South Africa Demands Crypto Exchanges Licensing By Year-End
According to South Africa’s financial regulator, The Financial Sector Conduct Authority (FSCA), crypto exchanges operating in the country have been demanded to acquire licenses by the end of the year.
By Anna B Kiwanuka
South Africa’s financial regulator, the Financial Sector Conduct Authority (FSCA), has announced that all cryptocurrency exchanges operating in the country must obtain licenses by the end of the year. The move aims to enhance consumer protection and mitigate the potential risks associated with crypto products. FSCA Commissioner Unathi Kamlana revealed that approximately 20 applications for licenses have already been received since the licensing process commenced a few weeks ago, and more are expected before the November 30 deadline.
Kamlana emphasized that the FSCA is prepared to take enforcement action against non-compliant firms, including potential closure or financial penalties. By implementing a regulatory framework, the FSCA aims to address the significant harm that can befall financial customers utilizing crypto products. The effectiveness of these measures will be evaluated over time, with continuous collaboration between the regulatory body and the industry to refine and make necessary changes.
South Africa’s status as the most advanced economy in Africa makes it a crucial hub for digital asset exchanges. Notable trading platforms originating from South Africa include Luno, owned by Barry Silbert’s Digital Currency Group, and Pantera-backed VALR. In addition to local exchanges, international platforms such as Binance also operate within the country and will be required to secure licenses. Christo de Wit, the manager of Luno’s local unit, confirmed that the company has already submitted its license application and is awaiting feedback from the FSCA.
The move by South Africa to regulate crypto exchanges follows a global trend of tightening regulations in the cryptocurrency sector. Various jurisdictions worldwide have implemented measures to enhance oversight and protect consumers, responding to incidents of company collapses and fraud. For instance, the bankruptcy of the Bahamas-based exchange FTX highlighted the need for stricter regulations. In the European Union, the Markets in Cryptoassets (MiCA) law was recently passed, providing a regulatory framework for the crypto industry. Hong Kong also implemented new regulations to license exchanges in the previous month.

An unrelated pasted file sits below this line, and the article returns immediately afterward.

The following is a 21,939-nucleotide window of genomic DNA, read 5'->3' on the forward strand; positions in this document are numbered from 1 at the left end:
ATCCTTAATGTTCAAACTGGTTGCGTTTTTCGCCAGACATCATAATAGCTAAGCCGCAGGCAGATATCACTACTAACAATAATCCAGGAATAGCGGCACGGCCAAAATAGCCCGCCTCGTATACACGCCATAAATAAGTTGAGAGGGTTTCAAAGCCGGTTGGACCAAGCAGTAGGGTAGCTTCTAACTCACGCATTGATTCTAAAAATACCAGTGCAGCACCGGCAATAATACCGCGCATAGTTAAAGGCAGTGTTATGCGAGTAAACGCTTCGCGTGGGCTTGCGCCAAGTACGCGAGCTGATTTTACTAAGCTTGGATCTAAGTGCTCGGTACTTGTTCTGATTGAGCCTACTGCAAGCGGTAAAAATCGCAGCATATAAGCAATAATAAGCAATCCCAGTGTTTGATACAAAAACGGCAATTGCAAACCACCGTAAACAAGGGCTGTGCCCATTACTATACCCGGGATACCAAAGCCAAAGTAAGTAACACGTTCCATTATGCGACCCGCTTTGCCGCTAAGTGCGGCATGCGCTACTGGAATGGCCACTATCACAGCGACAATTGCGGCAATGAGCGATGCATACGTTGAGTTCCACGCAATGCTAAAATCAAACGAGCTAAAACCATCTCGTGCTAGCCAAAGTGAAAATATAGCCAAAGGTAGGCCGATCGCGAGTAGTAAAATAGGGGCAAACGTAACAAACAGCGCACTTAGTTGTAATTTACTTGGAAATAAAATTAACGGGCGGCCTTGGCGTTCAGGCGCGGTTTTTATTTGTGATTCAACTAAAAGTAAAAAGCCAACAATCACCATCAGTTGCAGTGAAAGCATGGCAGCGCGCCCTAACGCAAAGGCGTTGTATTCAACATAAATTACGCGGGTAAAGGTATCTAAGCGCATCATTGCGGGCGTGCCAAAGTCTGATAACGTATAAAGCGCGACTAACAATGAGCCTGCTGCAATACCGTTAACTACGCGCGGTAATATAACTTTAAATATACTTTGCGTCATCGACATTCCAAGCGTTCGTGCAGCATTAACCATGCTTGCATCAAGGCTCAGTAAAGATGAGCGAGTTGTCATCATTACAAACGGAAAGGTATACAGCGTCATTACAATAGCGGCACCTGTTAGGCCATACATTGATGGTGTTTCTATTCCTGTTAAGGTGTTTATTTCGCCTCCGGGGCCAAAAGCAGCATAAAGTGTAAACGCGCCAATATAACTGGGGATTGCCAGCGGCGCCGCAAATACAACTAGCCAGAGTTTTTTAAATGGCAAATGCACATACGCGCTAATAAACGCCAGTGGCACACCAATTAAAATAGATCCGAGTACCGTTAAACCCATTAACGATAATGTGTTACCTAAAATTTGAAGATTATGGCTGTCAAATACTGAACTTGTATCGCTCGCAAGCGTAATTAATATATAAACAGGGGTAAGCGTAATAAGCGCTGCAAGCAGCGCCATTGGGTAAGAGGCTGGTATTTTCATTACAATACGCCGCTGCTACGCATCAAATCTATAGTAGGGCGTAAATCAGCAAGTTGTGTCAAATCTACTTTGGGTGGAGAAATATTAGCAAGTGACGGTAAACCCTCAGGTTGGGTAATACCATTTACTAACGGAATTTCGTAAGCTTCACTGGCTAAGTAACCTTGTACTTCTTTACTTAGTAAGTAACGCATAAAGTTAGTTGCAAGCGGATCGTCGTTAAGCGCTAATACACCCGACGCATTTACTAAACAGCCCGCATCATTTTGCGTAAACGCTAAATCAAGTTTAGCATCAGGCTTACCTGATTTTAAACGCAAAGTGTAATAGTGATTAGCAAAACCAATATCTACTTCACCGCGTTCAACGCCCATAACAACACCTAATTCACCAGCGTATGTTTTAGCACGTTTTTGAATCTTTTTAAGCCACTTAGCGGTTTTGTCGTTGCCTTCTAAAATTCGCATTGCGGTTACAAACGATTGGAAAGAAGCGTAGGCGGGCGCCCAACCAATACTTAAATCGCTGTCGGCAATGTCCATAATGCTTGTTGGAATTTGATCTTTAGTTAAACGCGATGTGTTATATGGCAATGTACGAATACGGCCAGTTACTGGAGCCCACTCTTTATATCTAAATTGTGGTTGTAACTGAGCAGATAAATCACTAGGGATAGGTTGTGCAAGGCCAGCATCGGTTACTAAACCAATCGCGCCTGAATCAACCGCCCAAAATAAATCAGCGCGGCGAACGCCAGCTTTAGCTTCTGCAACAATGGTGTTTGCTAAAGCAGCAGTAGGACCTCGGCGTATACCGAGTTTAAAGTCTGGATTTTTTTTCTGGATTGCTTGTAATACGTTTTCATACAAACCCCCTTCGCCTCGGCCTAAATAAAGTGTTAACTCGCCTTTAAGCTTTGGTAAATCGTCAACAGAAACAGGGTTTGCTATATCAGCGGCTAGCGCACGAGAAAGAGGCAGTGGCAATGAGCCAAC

South Africa has unfortunately witnessed several significant cryptocurrency scams in recent years, resulting in the loss of billions of dollars in investments. These include the Africrypt platform, operated by the Cajee brothers, which vanished with 70,000 bitcoins in 2021, and the fraudulent multilevel marketing scheme Mirror Trading International Proprietary. The FSCA has been actively engaged in developing crypto and fintech regulations, collaborating with an intergovernmental fintech working group that includes the country’s major financial regulators and policymakers such as the National Treasury and the South African Reserve Bank.
While most South African banks have refrained from providing banking services to crypto platforms due to associated risks, the central bank has encouraged them to reconsider. By involving traditional financial institutions, the central bank aims to gain better visibility into the crypto sector, promoting greater transparency. Commissioner Kamlana highlighted the advantages of being within the formal sector and under the regulation of tightly controlled entities like banks, as it instills a sense of security.
To safeguard consumers, the FSCA intends to implement measures such as financial education and increasing public awareness about cryptocurrency products. These initiatives will contribute to a more informed and educated user base, reducing the likelihood of falling victim to scams or fraudulent schemes.